Profit is good. But it’s an outcome from your business and not the sole reason for it. The best owners/managers have a ‘why’, a vision, a big idea for their company and that isn’t a set of figures or wishy-washy dreams, but a meaningful picture of the future that creates focus, direction, and commitment. The ‘why’ alone doesn’t set the business apart, but it generates the passion which does.
Why choose you?
Whatever field you are in, customers today have choice. And, yes, for some customers price has become a determining factor in recent years but it is never the sole differentiator.
In any case, over the long-term, setting your business apart by price alone never wins out, or certainly not if you are offering some form of ‘experience’ to the customer. I always ask a fairly straightforward question when I start working with a particular company: What have you got, or what do you do, that none of your customers currently have or do?
How well are you engaging your stakeholders?
Better businesses do many things of course, but two in particular help them tailor what they do to meet the needs of their various stakeholders. In top performing companies, the needs of investors, customers, employees, the local community are constantly sought, well understood, and the business is geared not just to meeting those needs, but to exceeding them.
For example, the call from my phone provider last week could have come across as a ‘sales’ call, but the girl on the line was actually brilliant at how she managed it, coming across more as a type of service advisor than a seller. She actually got me discussing what I needed from a mobile phone etc… Great stuff. A credit to her and the company. Unfortunately, the rest of the business failed to meet (exceed) my expectations.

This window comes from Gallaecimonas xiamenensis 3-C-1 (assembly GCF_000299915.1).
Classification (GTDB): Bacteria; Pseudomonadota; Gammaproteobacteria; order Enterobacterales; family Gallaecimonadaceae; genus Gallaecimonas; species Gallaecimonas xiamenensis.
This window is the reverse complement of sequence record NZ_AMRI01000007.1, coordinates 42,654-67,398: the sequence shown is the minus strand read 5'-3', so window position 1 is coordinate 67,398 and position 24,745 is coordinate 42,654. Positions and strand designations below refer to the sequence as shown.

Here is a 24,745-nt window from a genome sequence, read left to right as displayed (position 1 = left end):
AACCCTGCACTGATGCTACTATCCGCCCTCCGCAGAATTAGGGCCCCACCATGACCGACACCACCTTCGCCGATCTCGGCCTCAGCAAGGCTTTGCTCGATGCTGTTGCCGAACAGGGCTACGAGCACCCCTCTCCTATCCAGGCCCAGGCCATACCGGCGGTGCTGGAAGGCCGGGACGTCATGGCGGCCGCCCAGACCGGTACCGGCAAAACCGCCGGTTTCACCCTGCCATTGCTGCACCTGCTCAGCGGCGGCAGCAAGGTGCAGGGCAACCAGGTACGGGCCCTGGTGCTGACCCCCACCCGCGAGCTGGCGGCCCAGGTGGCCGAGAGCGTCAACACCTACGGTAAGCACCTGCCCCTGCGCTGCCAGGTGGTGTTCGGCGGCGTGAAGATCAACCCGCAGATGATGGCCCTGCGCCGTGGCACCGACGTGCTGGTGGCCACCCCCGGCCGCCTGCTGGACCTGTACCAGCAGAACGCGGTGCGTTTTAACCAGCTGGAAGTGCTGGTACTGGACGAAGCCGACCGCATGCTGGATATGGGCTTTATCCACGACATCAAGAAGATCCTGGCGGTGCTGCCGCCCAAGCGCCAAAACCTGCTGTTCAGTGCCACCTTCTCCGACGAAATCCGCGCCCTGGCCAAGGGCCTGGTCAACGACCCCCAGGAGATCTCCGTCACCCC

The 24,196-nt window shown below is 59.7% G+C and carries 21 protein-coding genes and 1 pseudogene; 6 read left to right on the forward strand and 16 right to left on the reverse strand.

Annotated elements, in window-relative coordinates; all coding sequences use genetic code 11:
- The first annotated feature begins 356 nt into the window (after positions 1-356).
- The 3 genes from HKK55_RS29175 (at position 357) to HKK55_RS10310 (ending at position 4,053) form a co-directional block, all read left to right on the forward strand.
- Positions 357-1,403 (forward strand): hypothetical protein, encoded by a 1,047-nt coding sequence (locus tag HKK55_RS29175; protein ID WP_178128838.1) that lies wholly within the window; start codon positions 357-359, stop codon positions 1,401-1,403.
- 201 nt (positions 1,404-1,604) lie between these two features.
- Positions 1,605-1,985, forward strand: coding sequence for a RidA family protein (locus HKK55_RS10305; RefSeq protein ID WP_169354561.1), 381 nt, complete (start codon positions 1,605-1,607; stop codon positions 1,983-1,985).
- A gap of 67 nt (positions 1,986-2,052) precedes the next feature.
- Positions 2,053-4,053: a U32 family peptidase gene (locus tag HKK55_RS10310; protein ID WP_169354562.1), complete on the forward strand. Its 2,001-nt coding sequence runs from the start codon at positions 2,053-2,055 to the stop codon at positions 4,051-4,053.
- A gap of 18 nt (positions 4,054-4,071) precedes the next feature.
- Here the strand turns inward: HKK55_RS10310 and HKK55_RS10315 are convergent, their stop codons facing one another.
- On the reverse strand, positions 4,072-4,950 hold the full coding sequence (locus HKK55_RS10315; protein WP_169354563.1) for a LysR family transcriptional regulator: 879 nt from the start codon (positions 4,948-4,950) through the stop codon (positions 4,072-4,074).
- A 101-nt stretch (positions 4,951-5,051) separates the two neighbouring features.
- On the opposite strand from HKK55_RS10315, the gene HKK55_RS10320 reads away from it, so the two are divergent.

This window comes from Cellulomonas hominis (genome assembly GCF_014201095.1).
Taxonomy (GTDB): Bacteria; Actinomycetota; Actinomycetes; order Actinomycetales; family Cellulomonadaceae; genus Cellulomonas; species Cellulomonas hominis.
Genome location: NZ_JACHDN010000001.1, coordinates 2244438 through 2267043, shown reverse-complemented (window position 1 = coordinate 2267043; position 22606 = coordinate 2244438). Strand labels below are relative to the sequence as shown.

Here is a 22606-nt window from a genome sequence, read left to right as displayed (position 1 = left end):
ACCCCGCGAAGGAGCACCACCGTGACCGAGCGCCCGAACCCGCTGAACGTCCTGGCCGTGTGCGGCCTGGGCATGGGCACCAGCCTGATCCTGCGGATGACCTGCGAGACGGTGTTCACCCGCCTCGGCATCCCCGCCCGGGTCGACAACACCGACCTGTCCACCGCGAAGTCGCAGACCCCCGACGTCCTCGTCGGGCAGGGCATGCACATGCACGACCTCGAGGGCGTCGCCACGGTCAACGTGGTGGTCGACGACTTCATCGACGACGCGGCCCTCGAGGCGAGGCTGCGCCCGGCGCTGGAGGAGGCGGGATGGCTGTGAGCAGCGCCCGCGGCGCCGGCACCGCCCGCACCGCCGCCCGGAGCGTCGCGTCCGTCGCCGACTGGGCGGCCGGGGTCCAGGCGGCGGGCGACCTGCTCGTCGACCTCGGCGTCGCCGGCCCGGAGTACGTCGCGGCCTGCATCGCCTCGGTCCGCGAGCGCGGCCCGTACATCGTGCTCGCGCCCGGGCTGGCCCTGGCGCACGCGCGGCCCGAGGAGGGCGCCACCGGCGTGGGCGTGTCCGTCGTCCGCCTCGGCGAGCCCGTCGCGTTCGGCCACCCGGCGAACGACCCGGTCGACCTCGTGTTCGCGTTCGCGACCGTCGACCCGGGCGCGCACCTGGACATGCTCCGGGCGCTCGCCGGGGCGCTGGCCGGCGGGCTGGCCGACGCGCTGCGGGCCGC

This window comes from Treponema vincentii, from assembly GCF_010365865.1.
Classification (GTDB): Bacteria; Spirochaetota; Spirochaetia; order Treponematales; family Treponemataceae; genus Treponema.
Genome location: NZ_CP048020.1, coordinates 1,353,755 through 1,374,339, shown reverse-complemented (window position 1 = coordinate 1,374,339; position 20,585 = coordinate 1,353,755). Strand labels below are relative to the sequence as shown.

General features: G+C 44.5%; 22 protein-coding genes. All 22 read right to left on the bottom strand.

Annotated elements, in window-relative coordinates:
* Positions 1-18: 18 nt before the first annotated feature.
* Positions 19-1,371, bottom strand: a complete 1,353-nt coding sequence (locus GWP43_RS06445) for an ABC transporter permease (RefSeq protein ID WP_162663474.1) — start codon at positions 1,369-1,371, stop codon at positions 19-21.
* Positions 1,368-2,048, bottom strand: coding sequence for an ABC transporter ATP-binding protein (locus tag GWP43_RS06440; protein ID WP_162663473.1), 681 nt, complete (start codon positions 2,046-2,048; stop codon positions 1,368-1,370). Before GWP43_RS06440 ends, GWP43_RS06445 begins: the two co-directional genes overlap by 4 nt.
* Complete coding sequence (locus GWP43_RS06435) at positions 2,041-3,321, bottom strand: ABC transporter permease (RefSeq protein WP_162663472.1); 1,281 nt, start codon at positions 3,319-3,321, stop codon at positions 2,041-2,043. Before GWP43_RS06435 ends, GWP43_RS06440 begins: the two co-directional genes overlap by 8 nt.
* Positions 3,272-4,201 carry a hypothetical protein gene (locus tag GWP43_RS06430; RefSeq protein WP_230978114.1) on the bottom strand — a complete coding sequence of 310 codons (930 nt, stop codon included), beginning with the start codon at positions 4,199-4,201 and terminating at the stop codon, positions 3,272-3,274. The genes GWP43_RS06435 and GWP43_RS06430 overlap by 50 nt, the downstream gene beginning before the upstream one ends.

To really engage your stakeholders, strong leadership is naturally required and it goes without saying that the best performing companies have the strongest management teams – who work as a unit to drive the business forward.
What do you know?
It’s worth thinking about what the knowledge gaps are in your business at present and how you might bridge them. And these knowledge gaps can be small but vital in terms of performance.
Let me give you a simple example. Recently I was working with a hotel where there had been some cutbacks and lay-offs; naturally this had an effect on morale. When working with a group of employees, some of whom had a long-service record, they felt that the cutbacks were unfair, as the hotel was ‘busy all the time’ and making ‘loads of money’. I asked them a simple question: For every €1 in sales, how much of that is profit? The answers I got ranged from 60c to 80c, nothing lower. The actual figure is often less than 10c.
Knowledge is vital at all levels, but sometimes we forget that our brains need constant feeding if we are to individually improve – and the collective impact of that improvement is what drives better business performance.